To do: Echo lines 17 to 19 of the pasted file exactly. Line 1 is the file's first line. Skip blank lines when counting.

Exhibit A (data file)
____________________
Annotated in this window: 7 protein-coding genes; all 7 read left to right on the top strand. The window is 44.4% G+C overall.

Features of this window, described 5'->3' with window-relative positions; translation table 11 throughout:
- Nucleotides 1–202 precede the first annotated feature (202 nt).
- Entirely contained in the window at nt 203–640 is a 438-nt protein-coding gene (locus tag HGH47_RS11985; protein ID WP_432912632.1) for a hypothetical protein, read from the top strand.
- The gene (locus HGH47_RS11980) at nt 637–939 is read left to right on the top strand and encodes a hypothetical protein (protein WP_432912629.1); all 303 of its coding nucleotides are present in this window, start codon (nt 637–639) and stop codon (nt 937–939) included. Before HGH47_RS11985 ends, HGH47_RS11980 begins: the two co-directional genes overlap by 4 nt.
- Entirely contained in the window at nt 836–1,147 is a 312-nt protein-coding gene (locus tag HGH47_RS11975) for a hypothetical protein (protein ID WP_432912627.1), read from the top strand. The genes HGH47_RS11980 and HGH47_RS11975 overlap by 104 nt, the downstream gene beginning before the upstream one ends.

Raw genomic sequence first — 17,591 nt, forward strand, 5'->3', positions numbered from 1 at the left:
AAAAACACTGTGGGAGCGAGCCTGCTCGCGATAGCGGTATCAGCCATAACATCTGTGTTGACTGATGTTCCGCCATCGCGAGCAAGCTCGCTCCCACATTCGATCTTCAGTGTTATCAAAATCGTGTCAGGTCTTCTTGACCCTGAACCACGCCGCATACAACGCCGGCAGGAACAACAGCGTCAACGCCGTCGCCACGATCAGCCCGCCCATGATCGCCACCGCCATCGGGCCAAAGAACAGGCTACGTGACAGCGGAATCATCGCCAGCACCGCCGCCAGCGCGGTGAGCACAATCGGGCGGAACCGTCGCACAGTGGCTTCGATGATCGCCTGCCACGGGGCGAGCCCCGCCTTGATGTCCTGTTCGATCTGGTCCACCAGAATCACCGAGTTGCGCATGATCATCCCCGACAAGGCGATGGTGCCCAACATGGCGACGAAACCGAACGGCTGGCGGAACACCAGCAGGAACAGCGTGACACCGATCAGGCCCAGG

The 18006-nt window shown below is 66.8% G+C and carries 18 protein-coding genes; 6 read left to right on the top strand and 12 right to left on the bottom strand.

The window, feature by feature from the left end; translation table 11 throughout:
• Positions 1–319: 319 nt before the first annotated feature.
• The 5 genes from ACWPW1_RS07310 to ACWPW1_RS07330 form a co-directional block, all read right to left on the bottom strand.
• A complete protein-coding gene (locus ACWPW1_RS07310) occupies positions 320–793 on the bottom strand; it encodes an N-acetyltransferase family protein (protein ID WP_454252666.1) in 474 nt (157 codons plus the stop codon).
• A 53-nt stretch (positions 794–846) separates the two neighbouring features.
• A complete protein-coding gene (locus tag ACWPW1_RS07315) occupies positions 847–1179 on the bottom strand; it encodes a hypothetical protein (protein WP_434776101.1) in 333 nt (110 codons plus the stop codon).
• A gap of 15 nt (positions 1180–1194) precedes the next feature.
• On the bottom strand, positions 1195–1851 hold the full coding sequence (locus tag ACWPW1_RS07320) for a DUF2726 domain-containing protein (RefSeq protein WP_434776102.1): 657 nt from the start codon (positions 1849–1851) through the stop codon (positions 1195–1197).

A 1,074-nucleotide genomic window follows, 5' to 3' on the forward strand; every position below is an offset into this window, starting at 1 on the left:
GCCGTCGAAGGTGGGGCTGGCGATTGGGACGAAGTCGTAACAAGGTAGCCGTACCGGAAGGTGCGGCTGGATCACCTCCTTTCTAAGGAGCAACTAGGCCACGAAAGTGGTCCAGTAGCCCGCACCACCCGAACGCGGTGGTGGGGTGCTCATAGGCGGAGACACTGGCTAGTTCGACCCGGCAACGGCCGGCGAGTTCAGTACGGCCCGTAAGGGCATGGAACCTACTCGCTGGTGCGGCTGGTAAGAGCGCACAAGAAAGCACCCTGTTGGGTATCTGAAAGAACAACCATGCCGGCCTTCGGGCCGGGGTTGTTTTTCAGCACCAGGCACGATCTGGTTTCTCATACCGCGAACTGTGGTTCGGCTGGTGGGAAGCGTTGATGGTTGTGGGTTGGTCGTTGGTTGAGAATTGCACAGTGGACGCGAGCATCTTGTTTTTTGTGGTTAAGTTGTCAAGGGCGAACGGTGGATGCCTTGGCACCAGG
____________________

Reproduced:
• On the bottom strand, positions 1195–1851 hold the full coding sequence (locus tag ACWPW1_RS07320) for a DUF2726 domain-containing protein (RefSeq protein WP_434776102.1): 657 nt from the start codon (positions 1849–1851) through the stop codon (positions 1195–1197).

A 1,074-nucleotide genomic window follows, 5' to 3' on the forward strand; every position below is an offset into this window, starting at 1 on the left:
GCCGTCGAAGGTGGGGCTGGCGATTGGGACGAAGTCGTAACAAGGTAGCCGTACCGGAAGGTGCGGCTGGATCACCTCCTTTCTAAGGAGCAACTAGGCCACGAAAGTGGTCCAGTAGCCCGCACCACCCGAACGCGGTGGTGGGGTGCTCATAGGCGGAGACACTGGCTAGTTCGACCCGGCAACGGCCGGCGAGTTCAGTACGGCCCGTAAGGGCATGGAACCTACTCGCTGGTGCGGCTGGTAAGAGCGCACAAGAAAGCACCCTGTTGGGTATCTGAAAGAACAACCATGCCGGCCTTCGGGCCGGGGTTGTTTTTCAGCACCAGGCACGATCTGGTTTCTCATACCGCGAACTGTGGTTCGGCTGGTGGGAAGCGTTGATGGTTGTGGGTTGGTCGTTGGTTGAGAATTGCACAGTGGACGCGAGCATCTTGTTTTTTGTGGTTAAGTTGTCAAGGGCGAACGGTGGATGCCTTGGCACCAGG